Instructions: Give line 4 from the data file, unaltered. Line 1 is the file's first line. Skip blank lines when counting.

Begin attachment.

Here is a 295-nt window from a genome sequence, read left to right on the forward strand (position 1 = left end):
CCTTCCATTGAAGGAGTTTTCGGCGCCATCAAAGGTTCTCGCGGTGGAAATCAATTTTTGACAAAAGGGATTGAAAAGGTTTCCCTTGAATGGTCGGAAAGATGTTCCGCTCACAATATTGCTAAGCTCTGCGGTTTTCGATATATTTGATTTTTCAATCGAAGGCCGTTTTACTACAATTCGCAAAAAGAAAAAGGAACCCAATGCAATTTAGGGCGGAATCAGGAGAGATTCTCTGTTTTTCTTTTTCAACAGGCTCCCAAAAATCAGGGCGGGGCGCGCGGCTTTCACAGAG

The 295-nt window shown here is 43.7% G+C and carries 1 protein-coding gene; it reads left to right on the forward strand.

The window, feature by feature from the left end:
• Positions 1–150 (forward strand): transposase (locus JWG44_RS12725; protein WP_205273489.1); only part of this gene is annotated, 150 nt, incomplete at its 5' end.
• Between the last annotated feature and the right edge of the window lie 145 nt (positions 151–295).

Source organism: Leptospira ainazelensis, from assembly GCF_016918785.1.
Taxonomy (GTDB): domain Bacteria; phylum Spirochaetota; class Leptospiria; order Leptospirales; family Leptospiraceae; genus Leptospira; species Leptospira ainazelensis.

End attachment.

The window, feature by feature from the left end: